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Northern Prairie Wildlife Research Center

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Forest and Rangeland Birds of the United States

Natural History and Habitat Use

Boreal Chickadee -- Parus hudsonicus

RANGE: Resident from western and central Alaska and central Yukon to northern Ontario and Labrador, south to extreme north-central Washington, northwestern Montana, northern Minnesota, northern Michigan, northern New York, Maine, and Nova Scotia. After the breeding season, wanders irregularly to the south.

STATUS: Fairly common.

HABITAT: Associated with northern coniferous forests, where it inhabits spruce, balsam, and dense pine woodlands, white cedar and hemlock swamps, bogs, and occasionally birch and streamside willows.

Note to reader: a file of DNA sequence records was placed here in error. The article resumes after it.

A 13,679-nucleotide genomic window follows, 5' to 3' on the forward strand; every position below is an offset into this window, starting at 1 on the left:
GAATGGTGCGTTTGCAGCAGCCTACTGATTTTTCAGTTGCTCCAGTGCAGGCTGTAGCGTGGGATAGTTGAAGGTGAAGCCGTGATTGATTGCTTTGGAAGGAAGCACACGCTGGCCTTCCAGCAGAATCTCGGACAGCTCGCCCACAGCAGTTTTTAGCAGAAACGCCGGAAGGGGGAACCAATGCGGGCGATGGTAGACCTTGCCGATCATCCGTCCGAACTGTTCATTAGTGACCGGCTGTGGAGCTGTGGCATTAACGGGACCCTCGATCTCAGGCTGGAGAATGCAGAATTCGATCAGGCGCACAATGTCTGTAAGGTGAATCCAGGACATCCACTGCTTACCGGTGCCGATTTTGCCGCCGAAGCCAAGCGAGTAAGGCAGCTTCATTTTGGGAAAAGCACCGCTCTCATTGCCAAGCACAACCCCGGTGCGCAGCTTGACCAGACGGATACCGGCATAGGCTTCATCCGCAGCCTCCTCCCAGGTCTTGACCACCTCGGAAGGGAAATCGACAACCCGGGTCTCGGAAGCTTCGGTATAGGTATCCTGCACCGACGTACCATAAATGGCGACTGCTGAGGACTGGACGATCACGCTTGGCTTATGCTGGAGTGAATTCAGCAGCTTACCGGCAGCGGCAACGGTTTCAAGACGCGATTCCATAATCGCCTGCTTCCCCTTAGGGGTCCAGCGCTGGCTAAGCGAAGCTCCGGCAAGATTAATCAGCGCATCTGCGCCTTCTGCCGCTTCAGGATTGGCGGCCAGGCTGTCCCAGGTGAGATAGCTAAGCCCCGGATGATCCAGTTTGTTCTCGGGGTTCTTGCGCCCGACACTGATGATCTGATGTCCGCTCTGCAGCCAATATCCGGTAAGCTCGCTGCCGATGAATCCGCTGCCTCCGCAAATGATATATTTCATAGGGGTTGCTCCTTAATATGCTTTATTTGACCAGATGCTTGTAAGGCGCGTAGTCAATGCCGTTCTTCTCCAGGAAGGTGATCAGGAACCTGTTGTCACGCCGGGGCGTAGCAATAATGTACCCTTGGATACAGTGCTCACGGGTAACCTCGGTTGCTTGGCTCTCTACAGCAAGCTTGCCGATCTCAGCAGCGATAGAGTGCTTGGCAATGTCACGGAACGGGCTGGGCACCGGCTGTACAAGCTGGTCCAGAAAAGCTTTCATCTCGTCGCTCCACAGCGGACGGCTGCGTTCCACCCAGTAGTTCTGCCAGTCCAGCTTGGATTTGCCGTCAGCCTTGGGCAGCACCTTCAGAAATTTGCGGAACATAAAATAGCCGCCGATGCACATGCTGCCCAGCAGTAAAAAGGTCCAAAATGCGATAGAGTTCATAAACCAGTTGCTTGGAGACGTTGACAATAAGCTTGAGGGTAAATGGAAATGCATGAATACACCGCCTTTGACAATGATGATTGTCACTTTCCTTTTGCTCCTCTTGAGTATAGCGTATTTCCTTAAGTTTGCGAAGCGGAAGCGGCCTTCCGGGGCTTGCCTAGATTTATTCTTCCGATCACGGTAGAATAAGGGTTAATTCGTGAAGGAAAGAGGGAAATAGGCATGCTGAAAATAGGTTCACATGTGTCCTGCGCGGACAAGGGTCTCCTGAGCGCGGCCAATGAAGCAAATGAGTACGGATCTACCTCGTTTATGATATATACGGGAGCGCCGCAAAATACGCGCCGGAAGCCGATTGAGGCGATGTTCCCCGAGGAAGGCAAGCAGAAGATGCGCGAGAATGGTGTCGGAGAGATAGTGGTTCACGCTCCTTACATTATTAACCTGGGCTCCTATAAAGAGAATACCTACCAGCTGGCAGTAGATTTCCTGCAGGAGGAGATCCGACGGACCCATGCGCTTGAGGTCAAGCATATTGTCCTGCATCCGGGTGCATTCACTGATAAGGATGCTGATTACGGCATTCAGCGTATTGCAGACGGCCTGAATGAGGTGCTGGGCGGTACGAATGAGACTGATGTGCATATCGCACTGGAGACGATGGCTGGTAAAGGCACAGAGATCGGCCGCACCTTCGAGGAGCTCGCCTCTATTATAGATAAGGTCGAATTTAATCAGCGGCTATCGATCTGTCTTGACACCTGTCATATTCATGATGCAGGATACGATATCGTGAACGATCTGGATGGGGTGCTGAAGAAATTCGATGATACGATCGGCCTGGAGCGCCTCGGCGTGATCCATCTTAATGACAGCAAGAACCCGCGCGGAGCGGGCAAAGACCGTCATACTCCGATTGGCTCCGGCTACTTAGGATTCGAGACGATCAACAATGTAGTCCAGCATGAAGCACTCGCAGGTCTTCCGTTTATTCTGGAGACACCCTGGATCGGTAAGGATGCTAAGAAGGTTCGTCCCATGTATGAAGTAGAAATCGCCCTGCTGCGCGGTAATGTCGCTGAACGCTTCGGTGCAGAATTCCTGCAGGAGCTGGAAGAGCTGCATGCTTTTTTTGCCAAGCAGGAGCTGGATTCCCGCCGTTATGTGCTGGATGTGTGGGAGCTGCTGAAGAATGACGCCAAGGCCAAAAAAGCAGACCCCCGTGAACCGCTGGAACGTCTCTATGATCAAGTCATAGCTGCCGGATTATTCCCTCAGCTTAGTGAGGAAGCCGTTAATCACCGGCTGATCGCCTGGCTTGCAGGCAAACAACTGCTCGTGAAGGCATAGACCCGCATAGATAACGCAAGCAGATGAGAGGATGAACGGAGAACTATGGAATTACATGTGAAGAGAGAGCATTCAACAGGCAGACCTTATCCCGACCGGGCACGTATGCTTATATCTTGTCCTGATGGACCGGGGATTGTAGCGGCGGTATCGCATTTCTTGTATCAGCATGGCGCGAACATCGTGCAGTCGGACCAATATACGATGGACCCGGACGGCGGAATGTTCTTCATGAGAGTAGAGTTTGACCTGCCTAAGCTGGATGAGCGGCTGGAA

SPECIAL HABITAT REQUIREMENTS: Available cavities, or decaying trees with soft heartwood and hard exterior layers and bark for excavating nest cavities.

NEST: Excavates nest cavity in trees or stubs, preferably with soft and decayed heartwood but hard outer layers; it may use natural cavities or old woodpecker holes. Uses cavity opening from 1 to 10 feet above the ground, facing upward rather than laterally like the nests of other chickadees. Selects nest sites more for the softness of the heartwood than for the species of tree.

FOOD: Consumes adults, larvae, pupae, and eggs of insects found by gleaning and probing tree trunks, bark crevices, and foliage. Also extracts seeds from cones, and eats fruits.

REFERENCES: Bent 1946, DeGraff et al. 1980, Forbush and May 1955, Johnsgard 1979, McLaren 1975, Terres 1980.

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